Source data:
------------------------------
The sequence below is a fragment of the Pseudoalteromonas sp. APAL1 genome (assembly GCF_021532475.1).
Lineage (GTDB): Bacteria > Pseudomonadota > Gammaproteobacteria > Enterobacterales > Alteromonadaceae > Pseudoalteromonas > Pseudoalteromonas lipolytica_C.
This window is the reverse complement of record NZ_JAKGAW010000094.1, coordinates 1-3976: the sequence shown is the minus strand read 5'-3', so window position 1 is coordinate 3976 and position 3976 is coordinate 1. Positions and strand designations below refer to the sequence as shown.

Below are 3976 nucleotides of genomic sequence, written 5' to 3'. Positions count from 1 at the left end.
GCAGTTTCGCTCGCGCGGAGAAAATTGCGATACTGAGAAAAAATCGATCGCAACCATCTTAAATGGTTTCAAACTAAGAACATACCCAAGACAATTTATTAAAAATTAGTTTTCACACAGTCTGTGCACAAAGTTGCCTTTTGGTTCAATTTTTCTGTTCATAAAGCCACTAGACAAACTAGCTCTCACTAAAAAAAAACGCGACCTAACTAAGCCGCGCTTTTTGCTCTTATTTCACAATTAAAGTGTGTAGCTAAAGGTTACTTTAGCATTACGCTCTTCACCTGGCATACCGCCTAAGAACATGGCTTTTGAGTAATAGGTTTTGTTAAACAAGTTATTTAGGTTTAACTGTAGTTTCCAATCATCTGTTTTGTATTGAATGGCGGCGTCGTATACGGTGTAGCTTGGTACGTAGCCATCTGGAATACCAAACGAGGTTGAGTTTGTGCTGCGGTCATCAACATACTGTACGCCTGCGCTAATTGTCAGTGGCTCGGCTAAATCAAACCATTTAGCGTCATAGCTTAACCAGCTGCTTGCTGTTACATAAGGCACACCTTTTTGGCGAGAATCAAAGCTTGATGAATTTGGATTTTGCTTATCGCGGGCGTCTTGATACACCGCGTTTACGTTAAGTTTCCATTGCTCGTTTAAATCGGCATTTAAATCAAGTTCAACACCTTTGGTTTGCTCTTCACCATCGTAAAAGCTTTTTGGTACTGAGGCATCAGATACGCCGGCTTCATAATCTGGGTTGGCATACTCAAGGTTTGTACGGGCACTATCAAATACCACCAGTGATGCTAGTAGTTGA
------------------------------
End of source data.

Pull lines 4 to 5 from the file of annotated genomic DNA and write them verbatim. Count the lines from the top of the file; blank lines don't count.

Below are 3976 nucleotides of genomic sequence, written 5' to 3'. Positions count from 1 at the left end.
GCAGTTTCGCTCGCGCGGAGAAAATTGCGATACTGAGAAAAAATCGATCGCAACCATCTTAAATGGTTTCAAACTAAGAACATACCCAAGACAATTTATTAAAAATTAGTTTTCACACAGTCTGTGCACAAAGTTGCCTTTTGGTTCAATTTTTCTGTTCATAAAGCCACTAGACAAACTAGCTCTCACTAAAAAAAAACGCGACCTAACTAAGCCGCGCTTTTTGCTCTTATTTCACAATTAAAGTGTGTAGCTAAAGGTTACTTTAGCATTACGCTCTTCACCTGGCATACCGCCTAAGAACATGGCTTTTGAGTAATAGGTTTTGTTAAACAAGTTATTTAGGTTTAACTGTAGTTTCCAATCATCTGTTTTGTATTGAATGGCGGCGTCGTATACGGTGTAGCTTGGTACGTAGCCATCTGGAATACCAAACGAGGTTGAGTTTGTGCTGCGGTCATCAACATACTGTACGCCTGCGCTAATTGTCAGTGGCTCGGCTAAATCAAACCATTTAGCGTCATAGCTTAACCAGCTGCTTGCTGTTACATAAGGCACACCTTTTTGGCGAGAATCAAAGCTTGATGAATTTGGATTTTGCTTATCGCGGGCGTCTTGATACACCGCGTTTACGTTAAGTTTCCATTGCTCGTTTAAATCGGCATTTAAATCAAGTTCAACACCTTTGGTTTGCTCTTCACCATCGTAAAAGCTTTTTGGTACTGAGGCATCAGATACGCCGGCTTCATAATCTGGGTTGGCATACTCAAGGTTTGTACGGGCACTATCAAATACCACCAGTGATGCTAGTAGTTGA